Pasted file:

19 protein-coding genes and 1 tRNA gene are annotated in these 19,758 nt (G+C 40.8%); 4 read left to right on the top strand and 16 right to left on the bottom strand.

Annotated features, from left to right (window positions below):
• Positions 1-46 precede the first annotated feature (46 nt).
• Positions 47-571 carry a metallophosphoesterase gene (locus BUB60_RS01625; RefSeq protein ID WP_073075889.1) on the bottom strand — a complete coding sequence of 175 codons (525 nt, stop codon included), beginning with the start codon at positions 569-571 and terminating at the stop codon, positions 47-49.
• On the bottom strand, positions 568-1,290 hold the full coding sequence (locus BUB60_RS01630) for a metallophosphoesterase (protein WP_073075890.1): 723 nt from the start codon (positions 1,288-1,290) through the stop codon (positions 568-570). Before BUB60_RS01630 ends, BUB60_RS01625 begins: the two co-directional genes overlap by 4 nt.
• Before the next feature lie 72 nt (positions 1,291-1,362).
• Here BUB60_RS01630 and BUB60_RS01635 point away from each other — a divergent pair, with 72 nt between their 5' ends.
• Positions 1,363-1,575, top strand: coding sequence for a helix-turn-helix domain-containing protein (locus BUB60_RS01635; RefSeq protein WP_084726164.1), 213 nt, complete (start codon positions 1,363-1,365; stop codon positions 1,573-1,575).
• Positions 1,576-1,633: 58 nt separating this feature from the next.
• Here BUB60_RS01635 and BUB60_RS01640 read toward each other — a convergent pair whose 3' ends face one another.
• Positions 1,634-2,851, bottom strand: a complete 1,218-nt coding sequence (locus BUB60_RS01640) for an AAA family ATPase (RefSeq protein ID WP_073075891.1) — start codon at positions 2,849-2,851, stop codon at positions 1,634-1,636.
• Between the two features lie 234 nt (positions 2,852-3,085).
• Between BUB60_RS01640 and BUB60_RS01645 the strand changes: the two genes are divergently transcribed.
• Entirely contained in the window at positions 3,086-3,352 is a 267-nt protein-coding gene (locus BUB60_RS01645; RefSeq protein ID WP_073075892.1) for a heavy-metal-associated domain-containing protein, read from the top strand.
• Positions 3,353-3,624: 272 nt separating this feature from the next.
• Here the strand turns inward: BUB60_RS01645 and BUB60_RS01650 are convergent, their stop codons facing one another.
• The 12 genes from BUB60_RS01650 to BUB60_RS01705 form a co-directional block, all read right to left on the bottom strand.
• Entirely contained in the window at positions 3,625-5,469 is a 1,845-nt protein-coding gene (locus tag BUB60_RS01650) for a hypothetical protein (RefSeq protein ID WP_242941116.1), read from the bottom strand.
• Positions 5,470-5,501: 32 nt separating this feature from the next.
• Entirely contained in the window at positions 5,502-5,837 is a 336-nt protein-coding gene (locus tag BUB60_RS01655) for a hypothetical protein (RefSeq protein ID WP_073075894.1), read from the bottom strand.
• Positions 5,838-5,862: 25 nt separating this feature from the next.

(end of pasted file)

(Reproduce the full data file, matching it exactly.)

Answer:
19 protein-coding genes and 1 tRNA gene are annotated in these 19,758 nt (G+C 40.8%); 4 read left to right on the top strand and 16 right to left on the bottom strand.

Annotated features, from left to right (window positions below):
• Positions 1-46 precede the first annotated feature (46 nt).
• Positions 47-571 carry a metallophosphoesterase gene (locus BUB60_RS01625; RefSeq protein ID WP_073075889.1) on the bottom strand — a complete coding sequence of 175 codons (525 nt, stop codon included), beginning with the start codon at positions 569-571 and terminating at the stop codon, positions 47-49.
• On the bottom strand, positions 568-1,290 hold the full coding sequence (locus BUB60_RS01630) for a metallophosphoesterase (protein WP_073075890.1): 723 nt from the start codon (positions 1,288-1,290) through the stop codon (positions 568-570). Before BUB60_RS01630 ends, BUB60_RS01625 begins: the two co-directional genes overlap by 4 nt.
• Before the next feature lie 72 nt (positions 1,291-1,362).
• Here BUB60_RS01630 and BUB60_RS01635 point away from each other — a divergent pair, with 72 nt between their 5' ends.
• Positions 1,363-1,575, top strand: coding sequence for a helix-turn-helix domain-containing protein (locus BUB60_RS01635; RefSeq protein WP_084726164.1), 213 nt, complete (start codon positions 1,363-1,365; stop codon positions 1,573-1,575).
• Positions 1,576-1,633: 58 nt separating this feature from the next.
• Here BUB60_RS01635 and BUB60_RS01640 read toward each other — a convergent pair whose 3' ends face one another.
• Positions 1,634-2,851, bottom strand: a complete 1,218-nt coding sequence (locus BUB60_RS01640) for an AAA family ATPase (RefSeq protein ID WP_073075891.1) — start codon at positions 2,849-2,851, stop codon at positions 1,634-1,636.
• Between the two features lie 234 nt (positions 2,852-3,085).
• Between BUB60_RS01640 and BUB60_RS01645 the strand changes: the two genes are divergently transcribed.
• Entirely contained in the window at positions 3,086-3,352 is a 267-nt protein-coding gene (locus BUB60_RS01645; RefSeq protein ID WP_073075892.1) for a heavy-metal-associated domain-containing protein, read from the top strand.
• Positions 3,353-3,624: 272 nt separating this feature from the next.
• Here the strand turns inward: BUB60_RS01645 and BUB60_RS01650 are convergent, their stop codons facing one another.
• The 12 genes from BUB60_RS01650 to BUB60_RS01705 form a co-directional block, all read right to left on the bottom strand.
• Entirely contained in the window at positions 3,625-5,469 is a 1,845-nt protein-coding gene (locus tag BUB60_RS01650) for a hypothetical protein (RefSeq protein ID WP_242941116.1), read from the bottom strand.
• Positions 5,470-5,501: 32 nt separating this feature from the next.
• Entirely contained in the window at positions 5,502-5,837 is a 336-nt protein-coding gene (locus tag BUB60_RS01655) for a hypothetical protein (RefSeq protein ID WP_073075894.1), read from the bottom strand.
• Positions 5,838-5,862: 25 nt separating this feature from the next.